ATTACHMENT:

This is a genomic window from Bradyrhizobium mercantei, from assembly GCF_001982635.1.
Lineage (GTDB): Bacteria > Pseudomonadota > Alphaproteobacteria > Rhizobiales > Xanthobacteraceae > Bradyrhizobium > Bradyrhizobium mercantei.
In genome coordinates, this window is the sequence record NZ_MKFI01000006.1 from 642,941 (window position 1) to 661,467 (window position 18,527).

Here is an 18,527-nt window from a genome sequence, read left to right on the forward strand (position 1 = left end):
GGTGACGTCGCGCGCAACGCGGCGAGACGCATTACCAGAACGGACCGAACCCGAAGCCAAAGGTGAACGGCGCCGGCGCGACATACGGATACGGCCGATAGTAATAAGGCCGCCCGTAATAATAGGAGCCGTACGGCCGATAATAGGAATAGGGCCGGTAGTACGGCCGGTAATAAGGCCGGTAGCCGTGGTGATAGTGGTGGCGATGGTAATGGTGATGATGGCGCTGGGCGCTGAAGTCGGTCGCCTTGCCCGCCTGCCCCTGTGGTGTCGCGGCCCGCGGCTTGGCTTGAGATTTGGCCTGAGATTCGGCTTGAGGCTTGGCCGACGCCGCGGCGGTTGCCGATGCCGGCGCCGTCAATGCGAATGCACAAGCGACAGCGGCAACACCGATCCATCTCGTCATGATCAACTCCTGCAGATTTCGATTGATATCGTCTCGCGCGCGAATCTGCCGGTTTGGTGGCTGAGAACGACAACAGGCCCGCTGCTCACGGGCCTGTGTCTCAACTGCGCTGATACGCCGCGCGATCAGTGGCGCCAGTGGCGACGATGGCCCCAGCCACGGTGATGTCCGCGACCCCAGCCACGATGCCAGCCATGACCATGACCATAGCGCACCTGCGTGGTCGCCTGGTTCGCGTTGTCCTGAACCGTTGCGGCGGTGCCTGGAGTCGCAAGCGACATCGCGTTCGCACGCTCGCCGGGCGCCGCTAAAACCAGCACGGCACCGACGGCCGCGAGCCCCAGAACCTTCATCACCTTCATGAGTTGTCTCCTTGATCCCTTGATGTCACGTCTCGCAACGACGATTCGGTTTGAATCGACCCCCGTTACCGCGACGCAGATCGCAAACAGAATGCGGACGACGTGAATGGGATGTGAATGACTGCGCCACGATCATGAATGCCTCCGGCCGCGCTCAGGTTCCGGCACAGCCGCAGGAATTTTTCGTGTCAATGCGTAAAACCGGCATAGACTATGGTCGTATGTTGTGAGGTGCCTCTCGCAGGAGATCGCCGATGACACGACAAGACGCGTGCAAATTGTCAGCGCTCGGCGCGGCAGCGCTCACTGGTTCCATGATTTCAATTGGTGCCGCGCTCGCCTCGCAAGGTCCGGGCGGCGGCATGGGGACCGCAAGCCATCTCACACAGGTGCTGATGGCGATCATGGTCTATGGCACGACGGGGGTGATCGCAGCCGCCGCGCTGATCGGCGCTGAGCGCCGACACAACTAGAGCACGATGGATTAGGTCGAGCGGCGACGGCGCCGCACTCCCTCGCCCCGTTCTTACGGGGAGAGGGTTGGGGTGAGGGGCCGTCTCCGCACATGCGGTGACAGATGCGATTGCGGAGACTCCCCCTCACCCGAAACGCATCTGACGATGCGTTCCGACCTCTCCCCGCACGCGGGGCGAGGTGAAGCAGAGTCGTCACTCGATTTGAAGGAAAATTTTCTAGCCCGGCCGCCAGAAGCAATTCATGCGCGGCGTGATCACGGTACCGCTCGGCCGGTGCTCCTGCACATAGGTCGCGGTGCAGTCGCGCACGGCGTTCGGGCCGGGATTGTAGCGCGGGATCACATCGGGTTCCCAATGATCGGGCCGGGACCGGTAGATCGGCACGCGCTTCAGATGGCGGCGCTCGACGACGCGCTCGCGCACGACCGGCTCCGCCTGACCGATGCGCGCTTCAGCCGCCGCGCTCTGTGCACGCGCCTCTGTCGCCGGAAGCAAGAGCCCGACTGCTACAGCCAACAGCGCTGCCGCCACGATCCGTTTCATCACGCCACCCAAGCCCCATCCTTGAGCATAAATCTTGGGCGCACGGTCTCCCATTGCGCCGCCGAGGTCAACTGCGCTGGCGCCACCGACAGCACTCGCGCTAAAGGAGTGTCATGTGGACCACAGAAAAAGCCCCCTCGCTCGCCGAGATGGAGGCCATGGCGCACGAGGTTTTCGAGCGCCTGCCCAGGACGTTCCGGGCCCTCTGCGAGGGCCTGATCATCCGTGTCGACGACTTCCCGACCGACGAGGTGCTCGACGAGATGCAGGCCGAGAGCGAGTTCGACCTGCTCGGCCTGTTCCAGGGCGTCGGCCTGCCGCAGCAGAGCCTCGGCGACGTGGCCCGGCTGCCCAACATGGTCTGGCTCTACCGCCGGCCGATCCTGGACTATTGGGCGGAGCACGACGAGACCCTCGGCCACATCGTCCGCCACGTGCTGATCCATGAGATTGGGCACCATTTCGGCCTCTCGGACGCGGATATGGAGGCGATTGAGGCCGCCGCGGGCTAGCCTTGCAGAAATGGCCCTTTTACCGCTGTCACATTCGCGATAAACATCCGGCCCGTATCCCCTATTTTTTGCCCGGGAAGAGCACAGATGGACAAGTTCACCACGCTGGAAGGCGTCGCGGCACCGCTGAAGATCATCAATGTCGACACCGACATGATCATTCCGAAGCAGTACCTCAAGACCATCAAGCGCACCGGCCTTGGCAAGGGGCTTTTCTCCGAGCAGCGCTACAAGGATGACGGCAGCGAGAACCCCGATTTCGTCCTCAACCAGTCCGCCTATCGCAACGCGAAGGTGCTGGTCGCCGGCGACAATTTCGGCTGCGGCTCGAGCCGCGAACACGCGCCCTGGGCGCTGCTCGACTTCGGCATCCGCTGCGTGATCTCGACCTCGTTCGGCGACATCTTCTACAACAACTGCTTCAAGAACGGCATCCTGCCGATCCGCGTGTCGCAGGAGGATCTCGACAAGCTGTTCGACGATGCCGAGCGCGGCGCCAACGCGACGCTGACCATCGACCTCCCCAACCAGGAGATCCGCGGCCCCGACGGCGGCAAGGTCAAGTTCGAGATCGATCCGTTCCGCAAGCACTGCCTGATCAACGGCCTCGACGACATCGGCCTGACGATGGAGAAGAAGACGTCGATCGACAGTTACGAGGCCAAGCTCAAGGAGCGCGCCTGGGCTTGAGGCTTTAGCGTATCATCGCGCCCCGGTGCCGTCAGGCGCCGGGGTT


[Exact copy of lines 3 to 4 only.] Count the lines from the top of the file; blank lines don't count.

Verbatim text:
In genome coordinates, this window is the sequence record NZ_MKFI01000006.1 from 642,941 (window position 1) to 661,467 (window position 18,527).

Here is an 18,527-nt window from a genome sequence, read left to right on the forward strand (position 1 = left end):